(Reuters) - A gunman who went on the rampage with an AR-type rifle in West Texas killed seven people and wounded 22 others, including a toddler who was shot in the face, before he was killed by police, authorities said on Sunday.
Police said the second mass shooting in Texas in four weeks began on Saturday afternoon with a routine traffic stop and ended when the suspect, a white male in his 30s, was cornered by officers in the parking lot of a cinema complex.
Police, motorists and shoppers were all caught up in the chaos that unfolded between the cities of Odessa and Midland during a busy Labor Day holiday weekend.
Authorities have said the shooter was known to police and lived locally. Authorities said the investigation continues, but there was no apparent link to domestic or international terrorism.
“There are no definitive answers as to motive or reasons at this point, but we are fairly certain that the subject did act alone,” Odessa Police Chief Michael Gerke said at a news conference.
Gerke said seven victims were killed and 22 wounded, and he offered his condolences to their families.
“My heart aches for them all,” he said.
Among the wounded was a 17-month-old girl, Anderson Davis, who was shot in the face, according to officials and an online fundraising campaign started by her family.
Three police officers were shot and wounded - one from Midland, one from Odessa and a Department of Public Safety state trooper - and were in stable condition.
In a statement on Facebook, Odessa police named the gunman as Seth Aaron Ator, 36, of Odessa.
Online court records showed Ator had convictions in 2002 for criminal trespass and evading arrest. The Midland Reporter-Telegram newspaper quoted a state lawmaker, Rep. Tom Craddick, as saying he had previously failed a background check.
On Aug. 3, a gunman from the Dallas area killed 22 people in another Saturday shooting at a Walmart store about 255 miles (410 km) west of Midland in the city of El Paso, Texas.
President Donald Trump called the Odessa-Midland shooter “a very sick person,” but said background checks on gun buyers would not have prevented recent U.S. gun violence.
In remarks to reporters on Sunday, Trump said he would be working with Democrats and Republicans on gun legislation when Congress returns this month. “I think you’re going to see some interesting things coming along,” he said.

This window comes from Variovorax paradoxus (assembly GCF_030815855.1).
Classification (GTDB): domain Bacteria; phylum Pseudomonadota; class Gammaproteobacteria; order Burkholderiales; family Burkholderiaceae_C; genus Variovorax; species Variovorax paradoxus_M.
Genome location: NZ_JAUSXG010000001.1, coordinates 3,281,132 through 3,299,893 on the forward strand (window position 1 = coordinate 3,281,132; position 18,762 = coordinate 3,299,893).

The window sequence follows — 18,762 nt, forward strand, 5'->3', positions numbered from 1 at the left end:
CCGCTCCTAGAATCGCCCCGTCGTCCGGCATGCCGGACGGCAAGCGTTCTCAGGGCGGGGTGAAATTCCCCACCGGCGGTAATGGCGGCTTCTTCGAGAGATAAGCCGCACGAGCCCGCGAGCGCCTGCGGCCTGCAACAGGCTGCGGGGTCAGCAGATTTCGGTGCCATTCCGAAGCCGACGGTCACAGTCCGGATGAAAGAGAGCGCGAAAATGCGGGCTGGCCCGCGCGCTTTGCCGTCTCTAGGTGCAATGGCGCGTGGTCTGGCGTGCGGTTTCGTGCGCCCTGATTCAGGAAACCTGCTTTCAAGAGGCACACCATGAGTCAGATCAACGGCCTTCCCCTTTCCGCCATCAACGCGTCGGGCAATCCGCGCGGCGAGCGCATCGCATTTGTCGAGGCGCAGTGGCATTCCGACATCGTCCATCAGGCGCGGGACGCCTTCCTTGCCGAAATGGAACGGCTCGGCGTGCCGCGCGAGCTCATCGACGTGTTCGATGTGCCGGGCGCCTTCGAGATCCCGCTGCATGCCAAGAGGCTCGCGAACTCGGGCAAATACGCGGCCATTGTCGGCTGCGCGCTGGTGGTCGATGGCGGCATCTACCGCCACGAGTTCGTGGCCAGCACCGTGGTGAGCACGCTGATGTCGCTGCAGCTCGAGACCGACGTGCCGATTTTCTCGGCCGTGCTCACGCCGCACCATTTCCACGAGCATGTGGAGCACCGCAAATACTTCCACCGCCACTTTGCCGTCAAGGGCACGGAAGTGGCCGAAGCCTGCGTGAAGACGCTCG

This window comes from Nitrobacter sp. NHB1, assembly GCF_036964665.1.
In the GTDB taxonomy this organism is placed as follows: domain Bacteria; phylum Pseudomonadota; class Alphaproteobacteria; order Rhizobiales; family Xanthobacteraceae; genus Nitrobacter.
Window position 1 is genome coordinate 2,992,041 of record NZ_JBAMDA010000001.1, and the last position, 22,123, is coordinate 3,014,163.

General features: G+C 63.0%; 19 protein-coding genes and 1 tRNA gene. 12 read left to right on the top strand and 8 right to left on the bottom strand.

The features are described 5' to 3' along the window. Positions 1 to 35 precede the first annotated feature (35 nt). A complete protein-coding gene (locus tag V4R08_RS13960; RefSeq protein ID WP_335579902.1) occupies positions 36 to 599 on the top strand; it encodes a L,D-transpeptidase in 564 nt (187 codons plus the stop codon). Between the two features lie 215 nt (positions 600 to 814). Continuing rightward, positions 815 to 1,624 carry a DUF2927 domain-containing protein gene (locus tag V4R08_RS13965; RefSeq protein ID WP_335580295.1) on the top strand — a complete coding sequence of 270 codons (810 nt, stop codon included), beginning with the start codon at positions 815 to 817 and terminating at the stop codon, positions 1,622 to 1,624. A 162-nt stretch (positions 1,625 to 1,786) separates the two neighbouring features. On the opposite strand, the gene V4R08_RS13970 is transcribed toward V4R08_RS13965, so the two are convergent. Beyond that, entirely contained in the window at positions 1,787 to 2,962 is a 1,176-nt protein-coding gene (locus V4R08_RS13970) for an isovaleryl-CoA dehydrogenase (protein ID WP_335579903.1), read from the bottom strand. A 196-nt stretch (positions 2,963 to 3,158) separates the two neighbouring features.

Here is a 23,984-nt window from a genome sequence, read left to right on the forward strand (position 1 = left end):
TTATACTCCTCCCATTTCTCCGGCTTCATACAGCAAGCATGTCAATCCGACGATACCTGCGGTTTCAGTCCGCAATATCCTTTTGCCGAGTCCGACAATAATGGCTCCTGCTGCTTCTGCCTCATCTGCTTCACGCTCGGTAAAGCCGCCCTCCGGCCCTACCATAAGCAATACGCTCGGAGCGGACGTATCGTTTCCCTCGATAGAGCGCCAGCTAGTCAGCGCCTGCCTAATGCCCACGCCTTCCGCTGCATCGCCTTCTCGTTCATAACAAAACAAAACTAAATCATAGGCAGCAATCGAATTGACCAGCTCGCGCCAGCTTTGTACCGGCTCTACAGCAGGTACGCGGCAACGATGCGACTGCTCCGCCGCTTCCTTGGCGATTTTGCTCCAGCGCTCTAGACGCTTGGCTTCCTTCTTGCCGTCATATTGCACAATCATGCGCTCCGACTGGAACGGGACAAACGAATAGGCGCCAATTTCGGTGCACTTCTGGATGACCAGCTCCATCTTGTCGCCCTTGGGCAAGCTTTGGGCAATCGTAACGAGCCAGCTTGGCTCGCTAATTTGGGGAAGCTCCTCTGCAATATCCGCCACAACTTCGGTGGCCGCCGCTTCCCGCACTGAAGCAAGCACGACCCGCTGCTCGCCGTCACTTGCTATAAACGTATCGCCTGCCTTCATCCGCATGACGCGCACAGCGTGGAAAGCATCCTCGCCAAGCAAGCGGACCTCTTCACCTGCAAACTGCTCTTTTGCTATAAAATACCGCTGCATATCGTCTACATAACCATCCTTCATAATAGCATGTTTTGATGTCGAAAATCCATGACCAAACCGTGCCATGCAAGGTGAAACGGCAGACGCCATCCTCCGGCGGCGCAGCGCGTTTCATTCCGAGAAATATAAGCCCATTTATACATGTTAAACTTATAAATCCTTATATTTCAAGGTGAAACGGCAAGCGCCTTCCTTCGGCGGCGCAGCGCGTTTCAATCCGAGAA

The bloodshed between Midland and Odessa began when two state troopers pulled over a car on Interstate 20 for not using its turn signal and the lone occupant fired at their patrol vehicle with an “AR-type” rifle, or lightweight semi-automatic, wounding one of them.
After fleeing, the suspect hijacked a postal van and opened fire on passersby before being shot dead outside the Cinergy cinema complex in Odessa, police said.
Texas Governor Greg Abbot praised first responders and medical personnel, and told reporters that the hurt felt by the victims was “incalculable.”
And he read a text message he received from the wounded toddler’s mother, thanking everyone for their prayers.
“I have been to too many of these events,” Abbot said, reciting the shootings in Dallas, Sutherland Springs, Santa Fe High School and El Paso that have happened since he became governor in 2015.
“I’m heartbroken by the crying of the people of the state of Texas. I’m tired of the dying of the people of the state of Texas ... the status quo in Texas is unacceptable, and action is needed,” Abbot said.
Reporting by Keith Coffman in Denver; Additional reporting by Andrea Shalal in Washington; Writing by Daniel Wallis; Editing by Nick Zieminski and Grant McCool